Autonomic function tests

Sympathetic function

Blood pressure response to: Head-up tilt or upright posture.

Cold pressor test: the systolic and diastolic blood pressures rise by 10-20 mm Hg with the immersion of one hand in cold water, when blood pressure is measured at 30 seconds and 1 minute. Mental stress.

Isometric exercise, e.g. handgrip. Plasma noradrenaline levels in response to head-up tilt or upright posture.

Parasympathetic function:

Beat-to-beat variation in heart rate with deep breathing (respiratory sinus arrhythmia). This can be achieved by R-R interval variability assessment (expiratory: inspiratory ratio). Power spectral analysis of continuous electrocardiographic (ECG) recordings allows determination of heart rate variability.

Sudomotor function

Galvanic skin-resistance test; Thermoregulatory sweat tests;

Quantitative sudomotor axon reflex test, which involves ionotophoresis of acetylcholine.

Autonomic function testing u n

Valsalva manoeuvre |

This entails forcible expiration against resistance, through a closed glottis. This c is mimicked by heavy lifting or straining activities. A normal cardiovascular g response involves:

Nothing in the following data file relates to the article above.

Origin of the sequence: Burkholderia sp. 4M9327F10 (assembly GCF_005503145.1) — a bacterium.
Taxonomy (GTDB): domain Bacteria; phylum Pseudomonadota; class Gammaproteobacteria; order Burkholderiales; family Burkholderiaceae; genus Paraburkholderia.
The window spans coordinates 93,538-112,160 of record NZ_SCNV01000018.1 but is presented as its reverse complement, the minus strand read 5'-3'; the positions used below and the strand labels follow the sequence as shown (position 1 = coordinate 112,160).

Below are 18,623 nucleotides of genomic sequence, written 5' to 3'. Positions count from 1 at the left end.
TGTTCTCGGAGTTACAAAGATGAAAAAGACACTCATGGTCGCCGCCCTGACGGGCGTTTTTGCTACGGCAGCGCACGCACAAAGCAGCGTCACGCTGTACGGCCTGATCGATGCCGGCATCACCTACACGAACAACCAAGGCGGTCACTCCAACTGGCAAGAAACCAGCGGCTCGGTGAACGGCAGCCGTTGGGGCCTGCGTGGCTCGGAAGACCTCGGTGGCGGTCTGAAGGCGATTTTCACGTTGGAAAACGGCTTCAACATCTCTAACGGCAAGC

Phase I: increased intrathoracic pressure with pressure on the aorta leading to a small sudden increase in arterial blood pressure.

Phase II: reduced venous return to the heart and reduced cardiac output, leading to a reduction in systolic and diastolic blood pressures and in pulse pressure.

Phase III: return to normal of the intrathoracic pressure, with a sudden transient fall in arterial blood pressure.

Phase IV: rebound and overshoot in systolic and diastolic blood pressures over the baseline level, with a compensatory reflex reduction in heart rate.

A normal response requires preserved baroreceptor reflexes, a functioning central control system, functioning efferent pathways to the heart and peripheral blood vessels and responsive effector organs.

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